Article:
The idea of coming in contact with blood clearly terrified Joshua, as it would any Jewish boy. "Give them James, Abba, he is your first son."
Joseph shot a glance my way, to see if I had reacted. I had, but it was because I was considering my own status as a first son, hoping that my father wasn't thinking along the same lines. "James is a second son. The priests don't want second sons. It will have to be you:'
Joshua looked at me before he answered, then back at his father. Then he smiled. "But Abba, if you should die, who will take care of Mother if I am at the Temple?"
"Someone will look after her," I said. "I'm sure of it."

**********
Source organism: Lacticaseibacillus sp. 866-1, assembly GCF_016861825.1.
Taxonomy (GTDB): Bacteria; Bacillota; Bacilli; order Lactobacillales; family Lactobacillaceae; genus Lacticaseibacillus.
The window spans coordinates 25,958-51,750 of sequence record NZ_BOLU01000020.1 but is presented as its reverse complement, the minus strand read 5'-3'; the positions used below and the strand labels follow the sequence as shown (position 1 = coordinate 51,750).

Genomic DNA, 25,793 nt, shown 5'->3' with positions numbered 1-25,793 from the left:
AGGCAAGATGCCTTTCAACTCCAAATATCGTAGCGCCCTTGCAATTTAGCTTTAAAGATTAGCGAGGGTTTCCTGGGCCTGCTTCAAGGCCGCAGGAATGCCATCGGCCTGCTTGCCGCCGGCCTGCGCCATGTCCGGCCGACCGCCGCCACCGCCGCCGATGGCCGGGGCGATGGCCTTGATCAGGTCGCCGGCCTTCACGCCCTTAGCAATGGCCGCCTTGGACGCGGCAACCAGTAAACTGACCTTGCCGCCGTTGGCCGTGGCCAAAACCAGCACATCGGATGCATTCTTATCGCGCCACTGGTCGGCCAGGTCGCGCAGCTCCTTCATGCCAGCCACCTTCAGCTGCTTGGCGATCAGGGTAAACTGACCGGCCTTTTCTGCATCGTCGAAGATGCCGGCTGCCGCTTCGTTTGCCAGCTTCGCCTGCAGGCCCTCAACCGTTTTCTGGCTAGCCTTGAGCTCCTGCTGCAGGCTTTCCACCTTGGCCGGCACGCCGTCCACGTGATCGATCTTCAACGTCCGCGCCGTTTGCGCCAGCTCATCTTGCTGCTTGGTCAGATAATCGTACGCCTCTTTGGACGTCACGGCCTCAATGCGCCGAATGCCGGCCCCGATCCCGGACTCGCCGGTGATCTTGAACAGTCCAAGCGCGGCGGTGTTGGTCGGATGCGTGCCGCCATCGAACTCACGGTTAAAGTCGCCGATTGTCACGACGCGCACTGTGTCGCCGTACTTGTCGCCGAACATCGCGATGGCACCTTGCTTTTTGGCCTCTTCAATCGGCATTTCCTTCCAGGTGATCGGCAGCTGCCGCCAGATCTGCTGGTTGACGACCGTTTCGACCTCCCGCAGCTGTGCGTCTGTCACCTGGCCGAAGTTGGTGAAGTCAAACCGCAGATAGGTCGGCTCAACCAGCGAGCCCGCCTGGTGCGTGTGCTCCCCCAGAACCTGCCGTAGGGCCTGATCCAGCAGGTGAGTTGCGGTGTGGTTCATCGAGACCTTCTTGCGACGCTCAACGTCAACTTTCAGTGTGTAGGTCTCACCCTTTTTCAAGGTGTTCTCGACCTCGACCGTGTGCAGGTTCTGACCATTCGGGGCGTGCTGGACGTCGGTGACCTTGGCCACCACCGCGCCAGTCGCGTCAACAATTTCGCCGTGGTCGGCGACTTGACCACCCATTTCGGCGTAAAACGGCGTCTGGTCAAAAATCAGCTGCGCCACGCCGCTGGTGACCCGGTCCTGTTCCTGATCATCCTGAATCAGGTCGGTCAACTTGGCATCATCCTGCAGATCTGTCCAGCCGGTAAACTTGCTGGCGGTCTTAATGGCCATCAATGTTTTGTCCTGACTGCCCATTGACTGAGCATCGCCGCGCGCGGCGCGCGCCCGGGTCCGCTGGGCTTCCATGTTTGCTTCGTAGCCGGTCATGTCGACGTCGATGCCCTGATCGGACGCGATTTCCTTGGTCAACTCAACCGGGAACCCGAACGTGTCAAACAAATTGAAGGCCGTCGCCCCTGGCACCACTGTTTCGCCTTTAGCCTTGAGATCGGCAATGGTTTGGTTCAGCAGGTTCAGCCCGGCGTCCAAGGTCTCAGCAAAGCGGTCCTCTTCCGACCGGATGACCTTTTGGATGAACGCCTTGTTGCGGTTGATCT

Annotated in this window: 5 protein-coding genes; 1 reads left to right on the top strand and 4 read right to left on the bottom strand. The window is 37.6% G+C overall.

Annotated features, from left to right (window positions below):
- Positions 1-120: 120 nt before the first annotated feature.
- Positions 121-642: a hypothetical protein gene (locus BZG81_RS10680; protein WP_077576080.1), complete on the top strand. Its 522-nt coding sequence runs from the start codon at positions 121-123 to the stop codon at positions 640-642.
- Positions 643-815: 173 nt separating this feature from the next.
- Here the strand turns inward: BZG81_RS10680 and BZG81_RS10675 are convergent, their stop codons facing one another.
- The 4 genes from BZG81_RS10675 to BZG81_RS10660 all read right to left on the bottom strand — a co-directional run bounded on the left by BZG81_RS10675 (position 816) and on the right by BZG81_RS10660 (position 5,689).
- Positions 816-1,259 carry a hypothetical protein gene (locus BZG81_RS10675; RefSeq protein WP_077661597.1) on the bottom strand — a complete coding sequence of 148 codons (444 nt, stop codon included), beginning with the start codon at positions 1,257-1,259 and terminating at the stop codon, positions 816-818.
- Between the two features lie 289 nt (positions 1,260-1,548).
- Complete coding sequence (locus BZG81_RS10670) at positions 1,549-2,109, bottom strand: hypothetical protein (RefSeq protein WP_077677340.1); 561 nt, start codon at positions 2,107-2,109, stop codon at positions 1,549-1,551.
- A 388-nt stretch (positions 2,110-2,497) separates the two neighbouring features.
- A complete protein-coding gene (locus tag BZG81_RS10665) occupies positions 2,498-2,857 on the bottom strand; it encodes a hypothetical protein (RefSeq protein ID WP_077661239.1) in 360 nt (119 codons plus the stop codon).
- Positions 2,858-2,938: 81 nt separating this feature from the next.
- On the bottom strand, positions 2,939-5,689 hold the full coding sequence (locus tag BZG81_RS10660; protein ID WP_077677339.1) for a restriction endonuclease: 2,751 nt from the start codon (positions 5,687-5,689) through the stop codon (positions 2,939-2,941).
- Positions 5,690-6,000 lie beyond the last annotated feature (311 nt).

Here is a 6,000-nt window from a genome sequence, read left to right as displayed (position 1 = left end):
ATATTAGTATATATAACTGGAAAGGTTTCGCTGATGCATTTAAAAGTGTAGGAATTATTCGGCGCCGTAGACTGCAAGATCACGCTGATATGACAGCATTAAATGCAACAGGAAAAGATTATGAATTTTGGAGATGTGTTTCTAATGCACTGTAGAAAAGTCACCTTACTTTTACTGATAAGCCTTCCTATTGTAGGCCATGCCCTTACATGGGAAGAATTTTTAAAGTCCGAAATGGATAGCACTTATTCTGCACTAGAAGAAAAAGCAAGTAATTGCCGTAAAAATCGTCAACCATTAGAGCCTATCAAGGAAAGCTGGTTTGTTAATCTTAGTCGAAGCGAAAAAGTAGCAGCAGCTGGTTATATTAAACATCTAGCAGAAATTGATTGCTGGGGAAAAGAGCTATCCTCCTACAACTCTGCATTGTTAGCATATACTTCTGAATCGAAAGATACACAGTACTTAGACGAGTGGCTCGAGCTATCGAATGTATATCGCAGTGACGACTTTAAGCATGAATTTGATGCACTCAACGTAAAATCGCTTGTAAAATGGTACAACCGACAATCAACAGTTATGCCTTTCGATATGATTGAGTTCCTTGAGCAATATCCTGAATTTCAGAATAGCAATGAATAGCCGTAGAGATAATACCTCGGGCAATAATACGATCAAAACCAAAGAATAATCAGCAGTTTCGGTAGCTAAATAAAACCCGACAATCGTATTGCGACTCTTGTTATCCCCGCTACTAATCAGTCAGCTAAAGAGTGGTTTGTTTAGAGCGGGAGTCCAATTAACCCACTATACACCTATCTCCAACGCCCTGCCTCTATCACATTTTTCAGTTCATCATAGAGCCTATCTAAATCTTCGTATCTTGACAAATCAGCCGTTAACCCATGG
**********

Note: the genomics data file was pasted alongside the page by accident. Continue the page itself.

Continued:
"I will not die for a long time." Joseph tugged at his gray beard. "My beard goes white, but there's a lot of life in me yet."
"Don't be so sure, Abba," Joshua said.
Joseph dropped the bowl he was working on and stared into his hands. "Run along and play, you two," he said, his voice little more than a whisper.
Joshua stood and walked away. I wanted to throw my arms around the old man, for I had never seen a grown man afraid before and it frightened me too. "Can I help?" I said, pointing to the half-finished bowl that lay in Joseph's lap.
"You go with Joshua. He needs a friend to teach him to be human. Then I can teach him to be a man."
A Man Called Intrepid author dies aged 89(Dec 03 2013) William Stevenson, a journalist and author who drew on his close ties with intelligence sources to write two best-selling books in the 1970s, A Man Called...